How the UK can remain in

big-ben-620x349Supposedly by now many Brits who have cast a “Leave” vote in Thursday´s Brexit referendum are beginning to realize what they have done to their country, and regretting it. The Pound is plummeting, Scotland is announcing plans for another independence referendum, Northern Ireland is looking into tho option of joining the Irish Republic (a scenario with potential for a civil war!), Spain is trying to use the situation to get control over Gibraltar, and Messrs Schulz and Juncker, the two clowns heading the European Parliament and the European Commission, are telling David Cameron that they want to hold his request to leave the EU in their hands by next Tuesday at the latest.

The good news is that the UK is not obliged to take any orders from Schulz and Juncker.
The Brexit Referendum, whatever its political significance may be, is by no means legally binding on Parliament or on Her Majesty´s Government, and even less does it create any entitlement for the Commission or the European Parliament to see the UK leave. There is no need to rush things.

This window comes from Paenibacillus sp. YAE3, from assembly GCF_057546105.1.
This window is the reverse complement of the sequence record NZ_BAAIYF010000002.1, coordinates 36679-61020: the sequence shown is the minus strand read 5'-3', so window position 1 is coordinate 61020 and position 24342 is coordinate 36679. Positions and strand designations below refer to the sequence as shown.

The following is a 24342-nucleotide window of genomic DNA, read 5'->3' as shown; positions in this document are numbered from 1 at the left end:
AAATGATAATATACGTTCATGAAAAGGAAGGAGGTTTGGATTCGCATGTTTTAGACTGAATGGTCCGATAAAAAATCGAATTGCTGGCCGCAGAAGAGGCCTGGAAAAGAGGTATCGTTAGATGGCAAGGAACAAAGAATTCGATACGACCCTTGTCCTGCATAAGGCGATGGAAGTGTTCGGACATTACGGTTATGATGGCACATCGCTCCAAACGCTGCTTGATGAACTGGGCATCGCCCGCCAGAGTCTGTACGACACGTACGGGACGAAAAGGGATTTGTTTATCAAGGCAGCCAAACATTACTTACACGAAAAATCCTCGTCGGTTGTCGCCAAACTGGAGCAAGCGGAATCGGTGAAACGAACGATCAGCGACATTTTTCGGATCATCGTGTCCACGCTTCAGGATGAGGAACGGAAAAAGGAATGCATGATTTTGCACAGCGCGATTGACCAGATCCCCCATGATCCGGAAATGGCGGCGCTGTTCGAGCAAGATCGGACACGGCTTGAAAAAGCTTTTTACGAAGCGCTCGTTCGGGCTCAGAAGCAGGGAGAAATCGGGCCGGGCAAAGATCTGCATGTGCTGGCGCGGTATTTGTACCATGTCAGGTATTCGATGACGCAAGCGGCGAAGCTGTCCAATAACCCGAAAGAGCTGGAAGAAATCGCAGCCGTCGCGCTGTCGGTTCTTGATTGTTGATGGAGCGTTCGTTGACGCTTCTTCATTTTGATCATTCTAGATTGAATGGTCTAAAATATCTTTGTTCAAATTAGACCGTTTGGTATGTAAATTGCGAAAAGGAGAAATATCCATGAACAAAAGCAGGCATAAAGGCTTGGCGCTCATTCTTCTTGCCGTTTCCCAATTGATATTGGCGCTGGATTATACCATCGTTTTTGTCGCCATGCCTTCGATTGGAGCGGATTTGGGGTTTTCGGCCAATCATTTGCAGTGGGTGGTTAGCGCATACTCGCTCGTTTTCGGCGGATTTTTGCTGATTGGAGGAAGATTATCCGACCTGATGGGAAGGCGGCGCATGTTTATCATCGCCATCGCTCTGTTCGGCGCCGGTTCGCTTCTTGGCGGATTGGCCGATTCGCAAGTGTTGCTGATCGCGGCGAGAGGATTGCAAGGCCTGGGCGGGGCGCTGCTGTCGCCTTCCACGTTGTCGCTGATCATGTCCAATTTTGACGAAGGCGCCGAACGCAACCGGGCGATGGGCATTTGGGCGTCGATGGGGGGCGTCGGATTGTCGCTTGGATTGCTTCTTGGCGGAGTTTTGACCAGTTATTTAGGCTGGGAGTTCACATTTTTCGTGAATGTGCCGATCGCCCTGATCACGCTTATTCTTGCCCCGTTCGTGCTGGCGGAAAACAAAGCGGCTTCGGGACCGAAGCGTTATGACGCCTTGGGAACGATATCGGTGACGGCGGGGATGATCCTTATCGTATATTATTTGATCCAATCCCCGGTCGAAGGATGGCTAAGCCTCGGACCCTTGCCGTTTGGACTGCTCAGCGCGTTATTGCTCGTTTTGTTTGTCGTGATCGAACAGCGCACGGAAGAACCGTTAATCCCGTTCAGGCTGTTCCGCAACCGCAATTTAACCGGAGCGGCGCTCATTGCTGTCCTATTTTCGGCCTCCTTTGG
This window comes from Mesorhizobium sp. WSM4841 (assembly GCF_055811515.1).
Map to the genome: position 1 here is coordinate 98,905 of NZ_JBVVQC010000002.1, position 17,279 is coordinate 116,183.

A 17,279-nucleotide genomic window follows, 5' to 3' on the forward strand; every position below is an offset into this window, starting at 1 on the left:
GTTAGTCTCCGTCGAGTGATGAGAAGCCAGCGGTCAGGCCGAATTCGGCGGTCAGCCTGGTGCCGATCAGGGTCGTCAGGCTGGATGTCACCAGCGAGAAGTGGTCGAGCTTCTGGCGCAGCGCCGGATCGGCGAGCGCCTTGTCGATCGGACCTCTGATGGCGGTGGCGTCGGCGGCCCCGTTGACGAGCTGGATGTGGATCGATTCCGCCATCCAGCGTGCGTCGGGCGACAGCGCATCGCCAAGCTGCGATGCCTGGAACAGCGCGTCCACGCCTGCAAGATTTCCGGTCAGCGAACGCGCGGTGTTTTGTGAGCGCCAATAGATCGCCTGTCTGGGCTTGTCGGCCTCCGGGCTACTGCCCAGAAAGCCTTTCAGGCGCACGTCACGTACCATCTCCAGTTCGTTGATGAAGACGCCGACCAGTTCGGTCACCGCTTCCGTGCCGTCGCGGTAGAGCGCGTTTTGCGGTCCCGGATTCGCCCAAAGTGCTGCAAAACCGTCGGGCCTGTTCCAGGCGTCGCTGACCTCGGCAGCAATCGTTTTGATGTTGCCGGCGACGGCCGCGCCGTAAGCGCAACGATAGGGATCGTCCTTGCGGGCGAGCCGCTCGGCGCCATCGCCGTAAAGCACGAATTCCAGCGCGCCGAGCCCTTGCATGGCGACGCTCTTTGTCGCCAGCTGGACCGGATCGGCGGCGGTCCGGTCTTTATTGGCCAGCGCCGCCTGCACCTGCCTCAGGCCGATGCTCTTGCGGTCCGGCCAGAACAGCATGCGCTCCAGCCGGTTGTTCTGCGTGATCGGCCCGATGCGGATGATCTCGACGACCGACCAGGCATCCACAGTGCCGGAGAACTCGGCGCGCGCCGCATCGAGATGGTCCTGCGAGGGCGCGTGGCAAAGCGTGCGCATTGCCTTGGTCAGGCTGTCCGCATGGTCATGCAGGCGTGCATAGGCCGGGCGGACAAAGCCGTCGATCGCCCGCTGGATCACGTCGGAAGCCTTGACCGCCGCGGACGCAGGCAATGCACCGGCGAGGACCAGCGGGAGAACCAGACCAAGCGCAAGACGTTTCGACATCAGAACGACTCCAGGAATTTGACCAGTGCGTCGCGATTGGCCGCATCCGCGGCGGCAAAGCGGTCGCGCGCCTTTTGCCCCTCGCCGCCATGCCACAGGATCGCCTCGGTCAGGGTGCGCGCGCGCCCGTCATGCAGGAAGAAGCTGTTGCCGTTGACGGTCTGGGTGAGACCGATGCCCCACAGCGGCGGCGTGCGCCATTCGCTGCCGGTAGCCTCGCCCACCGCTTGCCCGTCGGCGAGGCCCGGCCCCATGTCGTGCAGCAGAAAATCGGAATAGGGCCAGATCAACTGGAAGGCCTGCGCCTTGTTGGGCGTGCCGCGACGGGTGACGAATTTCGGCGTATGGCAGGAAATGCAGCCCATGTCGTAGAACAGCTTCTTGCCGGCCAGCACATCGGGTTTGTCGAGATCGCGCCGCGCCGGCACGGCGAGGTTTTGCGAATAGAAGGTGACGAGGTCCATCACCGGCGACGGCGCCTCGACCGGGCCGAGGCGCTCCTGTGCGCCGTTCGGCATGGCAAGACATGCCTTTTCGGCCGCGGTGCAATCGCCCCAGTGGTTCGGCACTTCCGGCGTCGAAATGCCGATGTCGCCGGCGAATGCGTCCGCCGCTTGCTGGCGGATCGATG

The decisive point is that if the UK really wants to leave the EU, it has all interest to make sure that this happens under conditions that are not too unfavourable. And that means that this must be done through negotiations for which the UK Government, whoever will be leading it, must prepare itself well. But presenting an application to leave the EU under Article 50 would needlessly weaken the UK´s negotiating position, because it would trigger a two year period for negotiations on the condditions for leaving, after which, if no agreement is reached, the UK will automatically cease to be a Member State. In other words, it would completely use all its membership rights, including, in particular, its access to the common market. This is not someting any British government will want to happen.

Very clearly therefore, the strategy of choice for the UK will be to first negotiate the conditions for leaving, and then (perhaps) leave.

It is necessary that the next Prime Minister, whoever he or she is, understands this – and that he or she is capable of explaining to the British populace why it is better to proceed that way. And ultimately, this would buy enough time to help the population think a second time – and perhaps realise that leaving the EU would ultimately be a fatal error.

Much as one can understand anyone´s wish to be rid of incompetent and arrogant morons like Messers. Schulz and Juncker, the Brits should know better than to precipitate their departure.

 

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